As a result, I ended up with a fee which is probably a little lower than I could have asked (and got). If I'm very honest I do slightly regret not asking for more, but then again it's an interesting job and one I am enjoying, and I do give some weight to that as well. If money was my sole motivation, I might as well just have become an accountant.

Finally, my client did say that if there is any money left over in her budget she may be able to find a little extra for my fee. It was a kind thought, although I shall be (pleasantly) surprised if that does indeed happen!

If you have any comments or questions about negotiating fees with clients, as ever, please do post them below.



Wednesday, May 21, 2014

Beyond the Hero's Journey - A New Fiction Writing Bootcamp
I wanted to give you a heads-up today about Beyond The Hero's Journey, a new fiction writing bootcamp starting next month.

This is an intensive, four-week storycrafting course that promises to help participants to 'quickly write blockbuster, hot selling fiction novels using Hollywood’s formula – in just a few weeks.'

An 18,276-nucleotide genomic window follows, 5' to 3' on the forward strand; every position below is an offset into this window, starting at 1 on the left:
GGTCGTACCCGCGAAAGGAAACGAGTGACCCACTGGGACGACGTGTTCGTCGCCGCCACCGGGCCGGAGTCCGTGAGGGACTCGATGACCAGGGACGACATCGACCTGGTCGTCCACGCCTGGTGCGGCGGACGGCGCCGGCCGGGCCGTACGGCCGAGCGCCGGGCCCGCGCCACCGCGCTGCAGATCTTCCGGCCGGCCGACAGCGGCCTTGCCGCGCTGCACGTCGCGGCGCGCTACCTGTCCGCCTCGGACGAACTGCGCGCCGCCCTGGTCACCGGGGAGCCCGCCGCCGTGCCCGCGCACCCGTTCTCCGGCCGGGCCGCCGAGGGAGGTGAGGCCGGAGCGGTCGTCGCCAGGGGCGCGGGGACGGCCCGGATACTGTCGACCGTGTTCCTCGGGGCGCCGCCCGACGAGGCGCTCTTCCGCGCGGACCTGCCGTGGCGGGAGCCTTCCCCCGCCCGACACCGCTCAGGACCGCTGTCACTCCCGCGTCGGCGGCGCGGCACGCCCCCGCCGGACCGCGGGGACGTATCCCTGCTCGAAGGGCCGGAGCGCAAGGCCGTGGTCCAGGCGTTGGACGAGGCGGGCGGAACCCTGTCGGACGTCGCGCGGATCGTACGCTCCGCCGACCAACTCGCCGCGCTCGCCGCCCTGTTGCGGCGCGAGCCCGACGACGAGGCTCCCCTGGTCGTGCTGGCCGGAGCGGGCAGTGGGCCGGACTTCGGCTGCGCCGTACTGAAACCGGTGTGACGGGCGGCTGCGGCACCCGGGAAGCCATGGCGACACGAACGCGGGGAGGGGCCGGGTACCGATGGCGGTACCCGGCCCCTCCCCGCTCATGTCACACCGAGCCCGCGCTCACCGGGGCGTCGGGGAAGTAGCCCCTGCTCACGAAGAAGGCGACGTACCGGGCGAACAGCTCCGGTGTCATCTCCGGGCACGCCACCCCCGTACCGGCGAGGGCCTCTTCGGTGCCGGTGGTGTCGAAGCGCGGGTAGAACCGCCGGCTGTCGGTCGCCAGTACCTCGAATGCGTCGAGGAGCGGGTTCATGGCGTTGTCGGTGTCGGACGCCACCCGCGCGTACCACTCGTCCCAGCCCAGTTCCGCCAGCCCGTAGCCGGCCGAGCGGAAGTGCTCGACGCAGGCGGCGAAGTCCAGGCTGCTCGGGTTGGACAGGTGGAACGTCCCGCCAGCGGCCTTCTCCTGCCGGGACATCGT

The course is being run by my colleagues Amy Harrop and Debbie Drum, whose excellent writing courses and products such as Publisher's Review Accelerator, Book Trailer Treasure Map and Vintage Publishing Profits I have mentioned on this blog before. Amy also has experience working in film production in Hollywood.

On this course they are collaborating with Rob Howard, who also ran the month-long KD Fiction Writing Class and Challenge back in March (see my blog post about it here). I know several readers of this blog took part in that earlier event and got a lot out of it. 

Rob's previous course focused on the Hero's Journey (which I also feature in my Write Any Book in Under 28 Days course), but the new Beyond the Hero's Journey bootcamp will take a different approach, which - as the name indicates - goes well beyond that quest-based plotting method.

I understand that the course leaders will be sharing and discussing methods used by Hollywood storycrafters to come up with scripts for blockbuster movies, and showing how these same techniques can be adapted to the creation of commercial novels and shorter fiction.